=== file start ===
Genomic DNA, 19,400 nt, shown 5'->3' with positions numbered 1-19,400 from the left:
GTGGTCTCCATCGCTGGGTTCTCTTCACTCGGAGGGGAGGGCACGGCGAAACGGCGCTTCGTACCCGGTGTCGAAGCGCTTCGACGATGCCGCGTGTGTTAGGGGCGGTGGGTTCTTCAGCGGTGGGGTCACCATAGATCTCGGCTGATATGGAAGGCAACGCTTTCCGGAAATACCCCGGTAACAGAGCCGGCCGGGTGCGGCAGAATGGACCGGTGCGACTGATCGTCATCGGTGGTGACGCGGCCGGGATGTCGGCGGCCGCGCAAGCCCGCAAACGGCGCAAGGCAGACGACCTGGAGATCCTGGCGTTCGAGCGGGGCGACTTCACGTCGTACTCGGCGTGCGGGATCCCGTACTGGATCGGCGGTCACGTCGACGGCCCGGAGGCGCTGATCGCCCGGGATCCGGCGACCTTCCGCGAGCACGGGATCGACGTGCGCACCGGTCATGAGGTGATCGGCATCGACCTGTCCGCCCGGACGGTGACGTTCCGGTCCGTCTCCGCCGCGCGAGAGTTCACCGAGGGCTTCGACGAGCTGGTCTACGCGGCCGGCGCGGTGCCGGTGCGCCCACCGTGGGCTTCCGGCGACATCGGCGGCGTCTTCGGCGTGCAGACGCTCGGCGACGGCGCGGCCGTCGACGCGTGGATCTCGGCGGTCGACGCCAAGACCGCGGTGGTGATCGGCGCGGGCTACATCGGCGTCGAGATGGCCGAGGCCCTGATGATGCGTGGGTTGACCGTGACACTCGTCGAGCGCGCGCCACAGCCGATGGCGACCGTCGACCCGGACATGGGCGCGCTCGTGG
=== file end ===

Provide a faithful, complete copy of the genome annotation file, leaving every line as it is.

Genomic DNA, 19,400 nt, shown 5'->3' with positions numbered 1-19,400 from the left:
GTGGTCTCCATCGCTGGGTTCTCTTCACTCGGAGGGGAGGGCACGGCGAAACGGCGCTTCGTACCCGGTGTCGAAGCGCTTCGACGATGCCGCGTGTGTTAGGGGCGGTGGGTTCTTCAGCGGTGGGGTCACCATAGATCTCGGCTGATATGGAAGGCAACGCTTTCCGGAAATACCCCGGTAACAGAGCCGGCCGGGTGCGGCAGAATGGACCGGTGCGACTGATCGTCATCGGTGGTGACGCGGCCGGGATGTCGGCGGCCGCGCAAGCCCGCAAACGGCGCAAGGCAGACGACCTGGAGATCCTGGCGTTCGAGCGGGGCGACTTCACGTCGTACTCGGCGTGCGGGATCCCGTACTGGATCGGCGGTCACGTCGACGGCCCGGAGGCGCTGATCGCCCGGGATCCGGCGACCTTCCGCGAGCACGGGATCGACGTGCGCACCGGTCATGAGGTGATCGGCATCGACCTGTCCGCCCGGACGGTGACGTTCCGGTCCGTCTCCGCCGCGCGAGAGTTCACCGAGGGCTTCGACGAGCTGGTCTACGCGGCCGGCGCGGTGCCGGTGCGCCCACCGTGGGCTTCCGGCGACATCGGCGGCGTCTTCGGCGTGCAGACGCTCGGCGACGGCGCGGCCGTCGACGCGTGGATCTCGGCGGTCGACGCCAAGACCGCGGTGGTGATCGGCGCGGGCTACATCGGCGTCGAGATGGCCGAGGCCCTGATGATGCGTGGGTTGACCGTGACACTCGTCGAGCGCGCGCCACAGCCGATGGCGACCGTCGACCCGGACATGGGCGCGCTCGTGG